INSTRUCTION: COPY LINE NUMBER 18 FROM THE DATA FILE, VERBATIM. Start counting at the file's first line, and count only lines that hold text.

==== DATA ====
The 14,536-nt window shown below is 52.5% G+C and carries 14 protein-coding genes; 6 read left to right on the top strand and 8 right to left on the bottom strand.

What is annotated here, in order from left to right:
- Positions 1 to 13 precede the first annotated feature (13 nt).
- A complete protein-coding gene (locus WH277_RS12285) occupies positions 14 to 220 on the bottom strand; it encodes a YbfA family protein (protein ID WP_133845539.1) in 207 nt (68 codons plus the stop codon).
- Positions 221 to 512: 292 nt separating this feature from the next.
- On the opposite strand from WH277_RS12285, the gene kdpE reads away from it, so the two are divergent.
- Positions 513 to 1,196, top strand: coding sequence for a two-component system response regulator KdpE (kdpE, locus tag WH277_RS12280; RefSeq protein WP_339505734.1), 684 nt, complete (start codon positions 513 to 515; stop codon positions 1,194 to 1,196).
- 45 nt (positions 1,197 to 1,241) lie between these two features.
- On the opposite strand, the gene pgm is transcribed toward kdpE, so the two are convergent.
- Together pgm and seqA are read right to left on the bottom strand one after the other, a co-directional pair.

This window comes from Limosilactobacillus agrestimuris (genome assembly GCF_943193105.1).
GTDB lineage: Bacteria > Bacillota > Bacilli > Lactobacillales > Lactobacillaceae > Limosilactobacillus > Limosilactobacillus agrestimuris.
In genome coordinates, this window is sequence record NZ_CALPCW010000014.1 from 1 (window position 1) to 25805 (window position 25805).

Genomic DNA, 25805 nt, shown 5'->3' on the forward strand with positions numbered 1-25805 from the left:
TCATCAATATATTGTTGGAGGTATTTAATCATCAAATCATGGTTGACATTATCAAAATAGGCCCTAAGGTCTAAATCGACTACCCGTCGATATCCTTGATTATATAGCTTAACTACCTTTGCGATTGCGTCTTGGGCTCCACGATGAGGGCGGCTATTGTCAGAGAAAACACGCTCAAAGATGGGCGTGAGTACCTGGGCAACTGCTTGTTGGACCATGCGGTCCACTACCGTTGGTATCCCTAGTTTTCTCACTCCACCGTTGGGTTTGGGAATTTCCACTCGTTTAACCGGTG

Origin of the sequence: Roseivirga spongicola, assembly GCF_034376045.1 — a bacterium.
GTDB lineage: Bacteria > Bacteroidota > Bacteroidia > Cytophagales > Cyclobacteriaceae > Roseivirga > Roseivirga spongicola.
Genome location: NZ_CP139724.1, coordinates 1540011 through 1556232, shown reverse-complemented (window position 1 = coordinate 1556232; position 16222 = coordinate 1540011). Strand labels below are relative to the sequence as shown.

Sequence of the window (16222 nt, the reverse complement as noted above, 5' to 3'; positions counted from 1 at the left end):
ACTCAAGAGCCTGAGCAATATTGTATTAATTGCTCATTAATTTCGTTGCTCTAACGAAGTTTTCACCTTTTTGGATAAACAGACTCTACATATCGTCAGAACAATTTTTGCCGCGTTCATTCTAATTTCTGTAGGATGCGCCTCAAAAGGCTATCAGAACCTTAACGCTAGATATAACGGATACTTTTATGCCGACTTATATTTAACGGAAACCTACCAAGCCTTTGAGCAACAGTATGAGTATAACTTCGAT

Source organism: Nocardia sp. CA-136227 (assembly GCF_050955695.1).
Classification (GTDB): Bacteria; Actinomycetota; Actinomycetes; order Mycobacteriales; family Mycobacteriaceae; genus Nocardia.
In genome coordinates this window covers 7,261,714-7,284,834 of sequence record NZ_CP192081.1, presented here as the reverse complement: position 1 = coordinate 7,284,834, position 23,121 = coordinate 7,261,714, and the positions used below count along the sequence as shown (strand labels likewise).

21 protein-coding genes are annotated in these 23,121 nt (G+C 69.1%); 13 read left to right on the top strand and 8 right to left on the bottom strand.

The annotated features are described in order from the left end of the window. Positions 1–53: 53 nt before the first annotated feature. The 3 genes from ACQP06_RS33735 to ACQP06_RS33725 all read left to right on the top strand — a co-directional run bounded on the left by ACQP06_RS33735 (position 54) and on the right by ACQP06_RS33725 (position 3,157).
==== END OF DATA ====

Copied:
Genome location: NZ_CP139724.1, coordinates 1540011 through 1556232, shown reverse-complemented (window position 1 = coordinate 1556232; position 16222 = coordinate 1540011). Strand labels below are relative to the sequence as shown.